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FHB I - Cardiac Unit > Cardiac Cycle > Flashcards

Flashcards in Cardiac Cycle Deck (40):

When the heart walls thicken during contraction, what does that mean? (not pathological)

thicken bc heart shortening and sarcomeres closer together, chambers getting smaller and forcing blood out through aorta


Why are recordings of venous pulse usually on the right side?

venous pulse is the acv wave .. recorded on R side bc catheter goes in groin, IV, and then to side of R atrium.
R atrial pressure = venous pressure. (no valve between R atria and IVC)
no valve, also low pressure side of body..the venous side of body) don't put catheters in arterial system..high pressure system could break off clot,


What happens right before the p wave?

sinus node is activated right before the p wave, pressure is falling in arterial system from previous cycle, still in diastole from previous cycle.
so sinus node fires, conducts through atria muscle, and thats the p wave.


What is diastasis?

its the second part of filling. (reduced part)


Discuss atrial contraction.

impulse spreads across atria, when atria contracts it pumps a little blood through mitral valve into ventricle (that's atrial systole which occurs during ventricle diastole) ...atria only contribute about 5 percent or less under resting conditions to L ventricle - does become more important under exercise.
when vigorously exercising, atrial contribution is more significant to L ventricular filling - more like 10 percent


Why might someone not experience any symptoms of a fib under resting conditions? When might you experience symptoms?

no symptoms bc atria don't contribute significantly to resting filling. under resting conditions affect Cardiac output. but exercise conditions it does. by reducing filling of L ventricle, you’re reducing preload, which is one of things in L-tension rel, that det. strength of contraction of L ventricle and thus SV. so walking quickly in airport or climb stairs- these people will get tired bc their cardiac output compromised a little bit.


What are the 3 phases of diastole?

rapid filling phase, slow filling phase, atrial systole/atrial kick.


Discuss the a wave in the venous pulse graph.

When R atria contracts it does generate an increase in pressure. (a wave)


What physical indication might you see when examining a patient in heart failure?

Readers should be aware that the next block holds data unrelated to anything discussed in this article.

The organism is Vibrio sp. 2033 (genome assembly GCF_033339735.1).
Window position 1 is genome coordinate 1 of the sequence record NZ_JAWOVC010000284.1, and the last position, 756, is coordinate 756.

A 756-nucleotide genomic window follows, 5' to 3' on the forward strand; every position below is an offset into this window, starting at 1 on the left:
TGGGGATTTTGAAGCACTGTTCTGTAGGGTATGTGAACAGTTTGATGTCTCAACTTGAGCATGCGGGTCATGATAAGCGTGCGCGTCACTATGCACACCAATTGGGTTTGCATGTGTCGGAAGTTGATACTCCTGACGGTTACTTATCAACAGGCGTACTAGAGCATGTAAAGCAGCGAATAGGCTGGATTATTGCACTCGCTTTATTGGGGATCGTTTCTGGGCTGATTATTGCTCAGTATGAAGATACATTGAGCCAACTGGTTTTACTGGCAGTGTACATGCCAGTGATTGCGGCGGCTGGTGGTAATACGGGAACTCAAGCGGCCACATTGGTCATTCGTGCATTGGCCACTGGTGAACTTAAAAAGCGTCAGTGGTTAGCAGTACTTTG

venous pulse recording is same venous pulse you look at in patients on neck (the jugular feeds right into SVC)…imp. in heart failure… bulging venous pulse in neck bc heart not able to empty.


Describe the impulse pathway.

impulse has already entered the AV node by the time get to p wave. impulse is sitting in AV node transferred from atria to ventricle.. slow conduction. now impulse enters His-P system. coming right into ventricle, activated QRS,


What is the first heart sound? What does it result from?

closure of mitral valve (closes as a result of passive pressure gradients, atria has just emptied blood into ventricle so pressure in atria is v low and in ventricle its high and that pressure gradients between the atrial and ventricular chambers closes the valve

not due to contraction of ventricle or activation of ventricle electrically. valve not electrically excitable- its a piece of connective tissue. doesn't carry electrical impulses. just flappy valve. thin. easily open and close in response to pressure gradients. they’re completely passive. activation of chords tendenae/papillary muscle holding onto it preventing it from prolapsing in wrong direction when pressure is developed in ventricle


What causes the c wave in the venous pulse graph?

AP conduction around heart- QRS, that activates all cells within 100 ms. and those cells bring up pressure quite dramatically. at same time, this increase in pressure, see c wave. turns increase in pressure in ventricle is causing the mitral valve to bulge back - doesn't open but pressure generated during isovolumic contraction is pretty high and it pushes the valve back and sends a pressure wave back into atria and into venous system.


Describe the isovolumic contraction phase.

isovolumic contraction - volume of ventricle is iso, not changing. mitral valve is closed and aortic valve is closed and ventricle is electrically activated to try to compress imcompressable fluid, so pressure goes up v high, requires ATP- a lot of it. this uses more energy than actual ejection of blood. isometric phase v energy consuming. increase in pressure occurs and is as close as heart gets to isometric contraction. shape of heart does change and some cells are stretching sarcomeres and others contraction but if you measure all, no change over time. shape may change but no change in volume. heart has to generate enough tension to overcome pressure on other side of valve, thats afterload, load on muscle after contraction starts